It’s hard to talk about selecting music, samples, or drum loops because that’s something I do mostly intuitively and frankly it feels like a different process every time. Oftentimes Nick or one of our collaborators (e.g. Mooj Zadie on Jack and Ellen) will include some suggested music tracks, and I’ll either use them outright or chop them up and remix them into something new. If there’s any logic behind it, I’d say it maybe goes back to thinking about music as a proxy for some kind of mental “image.” I’ll usually make a playlist of different pieces of music that seem to conjure up similar images to what I’m “seeing” in the story edit (in terms of pace, energy, emotion, sonic texture, etc.). I test a lot of different musical ideas against the edit–sometimes they totally work, oftentimes they don’t. But even having a piece of “scratch” music can help lead to new, serendipitous ideas. As with the synths, I usually try to edit, process, or mash-up different pieces of music in order to tailor the score to the story in an original way. Sometimes I spend a couple days building out a section and wind up deconstructing or scrapping a lot of it at the last minute. It’s definitely not efficient, but (right now at least) this prototype/draft process just feels like part of the work I need to do in order to get to the final mix.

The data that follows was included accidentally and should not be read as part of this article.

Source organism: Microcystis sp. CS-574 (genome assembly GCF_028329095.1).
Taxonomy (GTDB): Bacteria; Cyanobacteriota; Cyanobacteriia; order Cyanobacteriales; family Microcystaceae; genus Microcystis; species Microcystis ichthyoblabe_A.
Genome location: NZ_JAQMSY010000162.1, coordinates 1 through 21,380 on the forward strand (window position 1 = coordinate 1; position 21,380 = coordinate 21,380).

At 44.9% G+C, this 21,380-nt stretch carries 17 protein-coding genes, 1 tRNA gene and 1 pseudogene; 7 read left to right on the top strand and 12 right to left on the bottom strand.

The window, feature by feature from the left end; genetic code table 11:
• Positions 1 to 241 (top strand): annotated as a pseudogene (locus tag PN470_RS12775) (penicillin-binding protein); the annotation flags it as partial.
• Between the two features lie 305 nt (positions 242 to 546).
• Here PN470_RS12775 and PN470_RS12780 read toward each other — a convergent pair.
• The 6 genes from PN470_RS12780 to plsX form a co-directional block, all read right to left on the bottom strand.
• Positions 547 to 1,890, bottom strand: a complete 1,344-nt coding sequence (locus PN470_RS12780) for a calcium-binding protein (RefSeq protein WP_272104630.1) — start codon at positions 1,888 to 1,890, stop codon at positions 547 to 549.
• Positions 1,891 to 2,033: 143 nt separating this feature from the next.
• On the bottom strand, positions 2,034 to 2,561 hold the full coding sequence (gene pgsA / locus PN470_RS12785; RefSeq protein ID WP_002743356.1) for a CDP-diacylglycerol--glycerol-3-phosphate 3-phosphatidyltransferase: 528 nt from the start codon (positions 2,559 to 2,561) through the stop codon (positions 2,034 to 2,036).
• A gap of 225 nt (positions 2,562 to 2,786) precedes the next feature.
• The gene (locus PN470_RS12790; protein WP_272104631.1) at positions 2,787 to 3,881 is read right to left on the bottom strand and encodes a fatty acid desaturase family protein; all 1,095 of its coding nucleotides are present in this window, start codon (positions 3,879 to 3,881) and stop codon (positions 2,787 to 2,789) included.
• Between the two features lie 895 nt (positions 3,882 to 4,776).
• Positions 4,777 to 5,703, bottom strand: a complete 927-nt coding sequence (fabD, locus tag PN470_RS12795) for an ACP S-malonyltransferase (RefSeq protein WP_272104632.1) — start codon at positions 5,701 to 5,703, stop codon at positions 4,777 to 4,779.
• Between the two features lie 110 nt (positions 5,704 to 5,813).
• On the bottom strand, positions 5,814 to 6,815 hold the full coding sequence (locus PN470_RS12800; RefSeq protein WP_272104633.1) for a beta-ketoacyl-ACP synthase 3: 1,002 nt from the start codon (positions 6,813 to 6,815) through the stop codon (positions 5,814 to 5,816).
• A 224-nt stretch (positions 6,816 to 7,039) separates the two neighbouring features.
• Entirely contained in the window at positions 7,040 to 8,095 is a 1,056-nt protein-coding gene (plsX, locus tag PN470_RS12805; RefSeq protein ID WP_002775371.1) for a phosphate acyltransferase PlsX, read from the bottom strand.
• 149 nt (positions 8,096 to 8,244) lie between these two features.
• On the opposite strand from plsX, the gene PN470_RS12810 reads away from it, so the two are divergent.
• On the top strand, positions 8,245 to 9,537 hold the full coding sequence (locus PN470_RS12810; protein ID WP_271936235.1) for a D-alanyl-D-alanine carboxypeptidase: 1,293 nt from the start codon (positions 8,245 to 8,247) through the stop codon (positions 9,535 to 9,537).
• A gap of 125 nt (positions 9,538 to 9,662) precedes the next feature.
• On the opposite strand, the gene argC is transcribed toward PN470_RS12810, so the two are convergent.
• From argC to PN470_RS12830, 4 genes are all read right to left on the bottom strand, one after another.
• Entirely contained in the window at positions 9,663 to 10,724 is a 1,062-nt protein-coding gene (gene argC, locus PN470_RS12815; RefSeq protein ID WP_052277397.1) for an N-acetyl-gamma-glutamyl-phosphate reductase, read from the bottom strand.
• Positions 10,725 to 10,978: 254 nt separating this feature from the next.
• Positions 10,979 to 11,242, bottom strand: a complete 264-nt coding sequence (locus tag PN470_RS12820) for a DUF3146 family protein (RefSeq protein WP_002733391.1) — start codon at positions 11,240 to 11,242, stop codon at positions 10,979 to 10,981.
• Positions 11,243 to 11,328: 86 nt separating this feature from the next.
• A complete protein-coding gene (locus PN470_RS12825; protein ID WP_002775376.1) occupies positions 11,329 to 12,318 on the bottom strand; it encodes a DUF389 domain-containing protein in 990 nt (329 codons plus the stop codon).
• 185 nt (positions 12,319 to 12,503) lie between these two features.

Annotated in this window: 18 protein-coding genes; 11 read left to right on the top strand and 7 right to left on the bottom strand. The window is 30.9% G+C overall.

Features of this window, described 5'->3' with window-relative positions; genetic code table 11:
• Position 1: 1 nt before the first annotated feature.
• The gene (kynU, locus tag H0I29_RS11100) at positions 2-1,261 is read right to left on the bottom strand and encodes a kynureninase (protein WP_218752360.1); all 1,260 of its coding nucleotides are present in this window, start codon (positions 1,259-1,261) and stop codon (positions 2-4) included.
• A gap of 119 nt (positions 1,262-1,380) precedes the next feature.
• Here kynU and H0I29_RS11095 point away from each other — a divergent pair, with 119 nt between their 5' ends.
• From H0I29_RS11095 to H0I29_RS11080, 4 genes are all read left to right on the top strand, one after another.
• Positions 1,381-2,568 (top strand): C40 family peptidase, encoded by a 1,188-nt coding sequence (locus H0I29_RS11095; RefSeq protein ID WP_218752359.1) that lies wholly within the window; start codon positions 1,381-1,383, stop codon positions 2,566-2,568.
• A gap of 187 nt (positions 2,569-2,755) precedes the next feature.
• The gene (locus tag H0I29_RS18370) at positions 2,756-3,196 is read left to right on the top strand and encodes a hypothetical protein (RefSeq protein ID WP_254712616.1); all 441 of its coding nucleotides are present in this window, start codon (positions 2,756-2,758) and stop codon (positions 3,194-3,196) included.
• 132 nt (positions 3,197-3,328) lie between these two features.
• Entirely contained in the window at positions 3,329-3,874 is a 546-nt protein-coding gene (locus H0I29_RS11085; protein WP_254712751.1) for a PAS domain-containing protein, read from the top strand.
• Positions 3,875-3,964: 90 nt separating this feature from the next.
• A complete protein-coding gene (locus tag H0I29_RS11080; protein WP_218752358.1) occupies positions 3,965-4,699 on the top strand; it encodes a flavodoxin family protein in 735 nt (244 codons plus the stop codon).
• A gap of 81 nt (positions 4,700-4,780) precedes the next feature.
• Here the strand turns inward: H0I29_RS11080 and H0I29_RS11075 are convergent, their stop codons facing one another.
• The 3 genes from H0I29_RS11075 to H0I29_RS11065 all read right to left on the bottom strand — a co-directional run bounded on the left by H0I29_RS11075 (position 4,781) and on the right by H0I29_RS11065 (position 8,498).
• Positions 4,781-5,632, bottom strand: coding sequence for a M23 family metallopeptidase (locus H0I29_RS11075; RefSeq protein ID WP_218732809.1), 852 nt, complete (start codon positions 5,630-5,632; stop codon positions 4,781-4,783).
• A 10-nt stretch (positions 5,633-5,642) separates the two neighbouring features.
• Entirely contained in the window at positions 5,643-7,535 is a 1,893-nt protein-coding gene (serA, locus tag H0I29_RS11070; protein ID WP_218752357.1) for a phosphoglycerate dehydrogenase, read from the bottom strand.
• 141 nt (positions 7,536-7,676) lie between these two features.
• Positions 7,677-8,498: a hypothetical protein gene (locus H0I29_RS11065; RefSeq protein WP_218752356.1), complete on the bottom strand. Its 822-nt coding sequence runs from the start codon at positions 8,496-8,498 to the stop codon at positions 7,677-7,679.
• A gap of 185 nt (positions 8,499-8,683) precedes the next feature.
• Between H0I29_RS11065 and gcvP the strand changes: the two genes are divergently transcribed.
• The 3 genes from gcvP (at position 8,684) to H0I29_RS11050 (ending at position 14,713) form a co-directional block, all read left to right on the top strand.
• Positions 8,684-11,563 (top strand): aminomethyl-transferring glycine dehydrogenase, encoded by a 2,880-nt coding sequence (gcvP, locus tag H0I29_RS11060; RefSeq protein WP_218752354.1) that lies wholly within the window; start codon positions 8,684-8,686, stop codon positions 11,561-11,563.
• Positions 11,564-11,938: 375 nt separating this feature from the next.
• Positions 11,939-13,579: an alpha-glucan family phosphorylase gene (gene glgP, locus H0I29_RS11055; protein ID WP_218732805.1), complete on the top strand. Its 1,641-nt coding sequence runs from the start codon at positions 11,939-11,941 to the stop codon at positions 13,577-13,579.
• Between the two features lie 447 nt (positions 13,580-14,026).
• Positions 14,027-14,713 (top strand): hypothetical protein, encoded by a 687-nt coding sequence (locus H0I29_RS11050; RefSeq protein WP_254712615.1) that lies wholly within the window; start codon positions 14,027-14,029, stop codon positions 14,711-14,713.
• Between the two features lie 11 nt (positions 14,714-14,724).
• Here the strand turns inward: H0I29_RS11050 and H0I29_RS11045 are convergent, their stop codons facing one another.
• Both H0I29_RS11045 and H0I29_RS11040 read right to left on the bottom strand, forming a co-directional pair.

• Super interesting!

    So if I understand all this correctly, Brendan makes an export of all the chapters using 1.dialog, 2.music, 3.fx exports (stems). What I see in the second screenshot is blocks which are recut and sometimes repeated. So I presume this is another editing process and not just a matter of lining up all the chapters and mixing them.

    Not sure though why they need that extra step with the stems. Is that because maybe in the first step, the scoring part, it’s mostly done by Brendan. And the next step is when Nick and Brendan work on the piece?

    In general: who’s cuts the dialog? And how do Nick and Brendan work together? They sit together in Brendan’s studio? The have a chat online?

    Must say I love Love + Radio. For me it’s super inspiration stuff because it changes the rules of storytelling with words for me. Lucky for me. I live in The Netherlands so I only use Dutch words. So nobody will understand a flying F when I steal all those tricks from them guys…

    :p

  • Forgot one thing: how much time does it take for you and Nick to make an episode of L+R?

    • And to Marco:

      Yes, exactly. Part of the reason I’ve exported the chapters like that is so they can be easily re-edited and adjusted at the final “assembly” stage. So in the case of “Fix,” you can see how we cut up chapters C (in blue) and D (in green) to alternate between the “mafia” story and the “love” story. So yeah, we export the stems for mix, editorial, and collaborative reasons.

      Since we’ve started to work exclusively in Reaper, I’ve actually tried to do the entire show in a single Reaper session–but with mixed results. (Here’s an image: https://pbs.twimg.com/media/BbOY5mnCQAE0xki.jpg:large) On the one hand, I like having all the tape, music and SFX regions “out on the same page,” and being able to easily move/repeat ideas across the whole story. On the other hand, having one session per chapter encourages me to focus more deeply on individual chapters. Also, Reaper makes it really easy to import/copy things between two different chapter sessions–not just edited tape but entire tracks, grouped folders of multiple tracks, plugin settings, almost anything, really. I love that.